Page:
It seems I had an intuition my path would take me toward a deeper understanding of Pachamama, because I had signed up for a course, “Immersion in a New Cosmology,” before knowing about this position. And upon reflection, it has affirmed my call to Bolivia. “Immersion in a New Cosmology” was an intense 16-day course held on Genesis Farm in Blairstown, New Jersey, which focused on the interconnectedness of nature and humans and our need to recover our identity with the Earth and Universe before they are destroyed. We are called to use our creativity, where our deepest Self meets the Earth’s needs, to bridge the gap of radical discontinuity between our human developed systems and that which is other-than-human in order to take action and align our lives within the Earth’s capacity. It was a time for reflection on our history as a species and a Universe, to mourn for the Earth’s degradation as well as provide hope in learning about the many evolving sustainable options around the world and the strong, advocating voices behind them, attempting to recover the sacredness of the Whole, together as human and other-than-human. This can only be done in community and collaboration. As the late historian of culture, Thomas Berry, said, “Nothing is itself without everything else.” This is what I hope to achieve a deeper understanding of and connection to while working with UMAVIDA.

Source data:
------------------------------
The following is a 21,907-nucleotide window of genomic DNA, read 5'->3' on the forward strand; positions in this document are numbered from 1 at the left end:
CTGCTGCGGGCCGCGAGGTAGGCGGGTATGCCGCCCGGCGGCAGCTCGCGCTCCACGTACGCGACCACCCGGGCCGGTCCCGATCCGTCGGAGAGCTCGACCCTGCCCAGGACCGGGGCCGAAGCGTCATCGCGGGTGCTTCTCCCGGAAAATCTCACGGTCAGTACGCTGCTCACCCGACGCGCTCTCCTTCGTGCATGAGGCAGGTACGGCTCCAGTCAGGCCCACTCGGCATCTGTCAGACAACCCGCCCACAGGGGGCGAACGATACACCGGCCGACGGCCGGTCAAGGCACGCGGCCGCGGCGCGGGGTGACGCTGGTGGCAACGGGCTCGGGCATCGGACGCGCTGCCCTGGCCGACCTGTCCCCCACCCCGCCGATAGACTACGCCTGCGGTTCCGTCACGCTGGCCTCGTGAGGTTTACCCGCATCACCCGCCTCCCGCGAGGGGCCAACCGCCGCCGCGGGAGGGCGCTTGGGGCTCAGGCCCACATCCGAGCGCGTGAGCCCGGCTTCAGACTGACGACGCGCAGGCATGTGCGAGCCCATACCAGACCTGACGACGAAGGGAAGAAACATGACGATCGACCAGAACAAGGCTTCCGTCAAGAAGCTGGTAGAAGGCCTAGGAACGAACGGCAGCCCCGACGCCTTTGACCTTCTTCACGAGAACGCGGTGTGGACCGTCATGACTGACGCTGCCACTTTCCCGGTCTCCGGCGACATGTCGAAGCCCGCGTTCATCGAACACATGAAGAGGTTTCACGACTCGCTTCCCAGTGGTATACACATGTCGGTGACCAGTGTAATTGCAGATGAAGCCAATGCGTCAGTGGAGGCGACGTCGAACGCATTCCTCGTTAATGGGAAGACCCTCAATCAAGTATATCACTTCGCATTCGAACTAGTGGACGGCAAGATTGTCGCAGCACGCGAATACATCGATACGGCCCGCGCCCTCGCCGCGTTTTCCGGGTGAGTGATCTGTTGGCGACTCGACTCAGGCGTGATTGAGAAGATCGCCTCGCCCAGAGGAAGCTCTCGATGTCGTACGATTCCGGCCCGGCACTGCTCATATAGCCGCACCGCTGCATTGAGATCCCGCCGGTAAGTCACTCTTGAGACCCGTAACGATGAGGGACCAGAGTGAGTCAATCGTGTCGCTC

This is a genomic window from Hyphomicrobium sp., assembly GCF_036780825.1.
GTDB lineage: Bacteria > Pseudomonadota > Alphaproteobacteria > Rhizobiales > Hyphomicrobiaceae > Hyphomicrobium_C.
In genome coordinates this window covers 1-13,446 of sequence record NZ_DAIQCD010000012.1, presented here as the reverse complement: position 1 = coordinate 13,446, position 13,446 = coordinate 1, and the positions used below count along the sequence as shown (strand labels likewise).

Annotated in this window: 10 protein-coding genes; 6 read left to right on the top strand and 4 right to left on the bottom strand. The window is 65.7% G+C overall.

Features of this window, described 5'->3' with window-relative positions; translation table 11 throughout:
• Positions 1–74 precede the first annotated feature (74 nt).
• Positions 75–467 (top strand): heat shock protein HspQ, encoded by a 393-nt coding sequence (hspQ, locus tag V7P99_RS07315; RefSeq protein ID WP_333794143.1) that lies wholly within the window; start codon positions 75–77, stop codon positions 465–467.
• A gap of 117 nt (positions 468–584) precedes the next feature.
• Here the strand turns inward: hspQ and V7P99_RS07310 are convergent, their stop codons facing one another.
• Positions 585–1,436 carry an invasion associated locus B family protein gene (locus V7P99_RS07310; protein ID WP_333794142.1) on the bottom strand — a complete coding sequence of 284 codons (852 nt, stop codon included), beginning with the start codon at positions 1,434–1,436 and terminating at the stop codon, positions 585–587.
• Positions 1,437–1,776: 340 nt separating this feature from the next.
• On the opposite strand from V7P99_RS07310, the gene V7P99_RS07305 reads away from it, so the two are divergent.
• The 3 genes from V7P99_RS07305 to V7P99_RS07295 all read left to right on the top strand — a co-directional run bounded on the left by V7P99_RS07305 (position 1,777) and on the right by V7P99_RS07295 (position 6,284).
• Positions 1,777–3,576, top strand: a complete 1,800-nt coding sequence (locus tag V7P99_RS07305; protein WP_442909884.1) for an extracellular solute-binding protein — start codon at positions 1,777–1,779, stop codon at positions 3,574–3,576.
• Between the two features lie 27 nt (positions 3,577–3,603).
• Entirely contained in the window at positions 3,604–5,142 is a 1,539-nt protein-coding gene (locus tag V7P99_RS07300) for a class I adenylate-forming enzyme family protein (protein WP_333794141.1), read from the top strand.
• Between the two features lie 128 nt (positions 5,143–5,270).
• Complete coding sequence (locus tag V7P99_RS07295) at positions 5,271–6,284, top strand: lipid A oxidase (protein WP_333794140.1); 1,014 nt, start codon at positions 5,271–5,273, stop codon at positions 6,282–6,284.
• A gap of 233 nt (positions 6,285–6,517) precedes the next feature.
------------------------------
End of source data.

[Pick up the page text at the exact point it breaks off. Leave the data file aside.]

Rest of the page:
And it is this idea of collaboration that brings about a new facet to my position as Companionship Facilitator in Bolivia. UMAVIDA is partnered with two U.S. presbyteries (a collection of Presbyterian churches in a region), based in San Francisco and Portland, Oregon, with whom they have been working on the water campaign over these past years. It is to be a campaign of mutual partnership, which is based more around accompaniment, advocacy, education and support, as opposed to financial contributions. Part of my role will be to continue to help develop this partnership and campaign by being the bridge of communication between the networks as well as to support and accompany any action that manifests from their ideas and interactions.